The symptoms of Carpal Tunnel Syndrome usually start at night when people sleep with flexed wrists. As it progresses, the tingling and numbness can be felt on and off during the day. It can cause decreased grip strength and weakness in the hands.
CTS can be worsened by medical conditions like rheumatoid arthritis, diabetes, pregnancy or wrist trauma. Women are three times more likely to develop CTS than men, and it is rare in children. Most of the time no cause is found. The space that the median nerve traverses is very tiny and it doesn’t take much to compress the nerve. Even small amounts of tissue swelling such as occurs in pregnancy can cause severe symptoms.
The treatment for Carpal Tunnel Syndrome starts with Read more »
*This blog post was originally published at EverythingHealth*
For real… at least in mice, but has potential for human application if the promise holds out!
MIT researchers have developed a radical new approach to eradicating viral infections no matter what the virus may be… common cold, HIV, Ebola, polio, dengue fever, etc.
The usual anti-viral antibiotics in use today target the viral replication process which unfortunately often fails with time as the virus adapts and develops resistance to the medication.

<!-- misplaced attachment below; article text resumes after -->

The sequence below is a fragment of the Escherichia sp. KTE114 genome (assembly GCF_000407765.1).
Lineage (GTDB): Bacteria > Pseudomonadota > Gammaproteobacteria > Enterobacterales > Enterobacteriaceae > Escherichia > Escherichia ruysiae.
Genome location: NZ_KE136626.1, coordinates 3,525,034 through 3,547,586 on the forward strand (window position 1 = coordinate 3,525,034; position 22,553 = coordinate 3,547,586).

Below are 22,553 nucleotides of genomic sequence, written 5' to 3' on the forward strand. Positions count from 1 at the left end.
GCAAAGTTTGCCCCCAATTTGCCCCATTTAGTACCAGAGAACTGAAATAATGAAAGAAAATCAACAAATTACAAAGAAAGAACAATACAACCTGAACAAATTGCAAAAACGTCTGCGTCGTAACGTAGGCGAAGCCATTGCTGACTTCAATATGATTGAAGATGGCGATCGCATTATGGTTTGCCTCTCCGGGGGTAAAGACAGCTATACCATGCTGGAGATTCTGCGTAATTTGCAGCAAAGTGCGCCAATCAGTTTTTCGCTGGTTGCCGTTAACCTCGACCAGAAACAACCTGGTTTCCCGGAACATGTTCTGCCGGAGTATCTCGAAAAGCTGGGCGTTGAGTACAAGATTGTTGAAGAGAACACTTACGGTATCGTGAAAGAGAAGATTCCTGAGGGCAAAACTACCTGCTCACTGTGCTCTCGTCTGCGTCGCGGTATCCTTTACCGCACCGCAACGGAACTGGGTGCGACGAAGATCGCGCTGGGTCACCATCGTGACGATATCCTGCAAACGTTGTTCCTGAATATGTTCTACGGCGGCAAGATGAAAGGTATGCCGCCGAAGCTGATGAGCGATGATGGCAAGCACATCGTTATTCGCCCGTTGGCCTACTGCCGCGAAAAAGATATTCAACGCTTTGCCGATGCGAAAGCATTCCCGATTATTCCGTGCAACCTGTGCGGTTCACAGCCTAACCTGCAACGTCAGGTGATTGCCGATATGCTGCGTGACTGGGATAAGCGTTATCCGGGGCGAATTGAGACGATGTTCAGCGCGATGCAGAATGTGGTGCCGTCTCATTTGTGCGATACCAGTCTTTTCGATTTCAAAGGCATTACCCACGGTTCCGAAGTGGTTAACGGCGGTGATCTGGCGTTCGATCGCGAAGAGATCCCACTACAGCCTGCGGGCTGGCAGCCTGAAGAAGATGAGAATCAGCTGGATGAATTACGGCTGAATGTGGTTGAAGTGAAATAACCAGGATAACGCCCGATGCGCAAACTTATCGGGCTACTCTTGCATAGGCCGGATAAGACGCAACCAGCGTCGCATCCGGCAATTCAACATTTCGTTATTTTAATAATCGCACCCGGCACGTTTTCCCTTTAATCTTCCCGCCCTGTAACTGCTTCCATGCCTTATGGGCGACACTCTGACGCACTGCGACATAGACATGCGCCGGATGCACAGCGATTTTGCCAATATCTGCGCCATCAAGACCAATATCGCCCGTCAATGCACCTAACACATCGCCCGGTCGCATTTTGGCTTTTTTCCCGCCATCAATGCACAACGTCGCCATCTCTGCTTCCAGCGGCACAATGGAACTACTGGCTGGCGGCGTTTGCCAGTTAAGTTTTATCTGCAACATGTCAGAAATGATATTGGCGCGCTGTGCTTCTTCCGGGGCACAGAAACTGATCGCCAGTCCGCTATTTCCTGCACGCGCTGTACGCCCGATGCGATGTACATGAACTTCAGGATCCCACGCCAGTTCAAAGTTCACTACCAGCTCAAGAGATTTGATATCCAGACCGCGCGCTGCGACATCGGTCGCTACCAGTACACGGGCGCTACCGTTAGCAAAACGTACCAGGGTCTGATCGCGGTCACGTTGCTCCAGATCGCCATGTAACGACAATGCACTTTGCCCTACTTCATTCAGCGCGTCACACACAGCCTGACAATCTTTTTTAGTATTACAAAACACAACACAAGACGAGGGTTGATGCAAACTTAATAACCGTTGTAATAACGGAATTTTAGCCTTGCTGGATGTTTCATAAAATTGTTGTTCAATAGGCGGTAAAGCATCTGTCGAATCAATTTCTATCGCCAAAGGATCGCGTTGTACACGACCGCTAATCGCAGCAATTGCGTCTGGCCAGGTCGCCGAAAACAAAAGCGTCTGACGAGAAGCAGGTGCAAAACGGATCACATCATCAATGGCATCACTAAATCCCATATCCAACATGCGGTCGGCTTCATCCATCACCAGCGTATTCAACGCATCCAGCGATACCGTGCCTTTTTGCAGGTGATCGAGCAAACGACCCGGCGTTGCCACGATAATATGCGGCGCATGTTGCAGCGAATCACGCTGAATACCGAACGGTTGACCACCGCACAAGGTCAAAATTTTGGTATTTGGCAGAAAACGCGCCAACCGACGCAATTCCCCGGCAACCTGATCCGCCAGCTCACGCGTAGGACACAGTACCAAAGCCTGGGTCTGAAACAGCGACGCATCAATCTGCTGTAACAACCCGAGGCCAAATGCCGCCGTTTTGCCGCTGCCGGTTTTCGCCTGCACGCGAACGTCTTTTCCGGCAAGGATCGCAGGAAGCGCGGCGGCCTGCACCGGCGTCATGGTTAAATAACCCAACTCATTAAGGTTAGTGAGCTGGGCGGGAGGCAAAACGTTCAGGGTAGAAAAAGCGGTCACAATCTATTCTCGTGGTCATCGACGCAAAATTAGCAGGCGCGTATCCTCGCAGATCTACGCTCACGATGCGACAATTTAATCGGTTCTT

The new medication dubbed “DRACO” (Double-stranded RNA Activated Caspase Oligomerizers) approaches viral infections using a totally different approach. Read more »
*This blog post was originally published at Fauquier ENT Blog*
The rise of prophylactic double mastectomy in women with increased risk of breast cancer has been a topic of recent discussion. In particular, this trend has been observed amongst women with the diagnosis of unilateral carcinoma in situ, or pre-invasive breast cancer. While it has been known that in women with genetic cancer syndromes, including BRCA1 and BRCA2, double mastectomy reduces risk, the efficacy of the approach is uncertain in women with other risk profiles, yet more women and surgeons seem to be doing it.
Knowing when to test, treat and act is part of art of medical practice. The ability to convey this information effectively is also an art. Both patients and doctors may have a hard time embracing watchful waiting with respect to many forms of cancer and pre-cancer. In the case of cancer of the cervix, it is known that infection with human papillomavirus (HPV) is causative in cancer development. However, only a small percentage of those infected actually go on to get cancer. Low grade dysplasia, a condition that is early in the cervical cancer development continuum, frequently spontaneously resolves without treatment. Fortunately, in the case of cervical cancer, there is now a vaccine to prevent high risk HPV infection.
“Watchful waiting” has been most discussed as a treatment strategy for prostate cancer. Read more »
*This blog post was originally published at ACP Internist*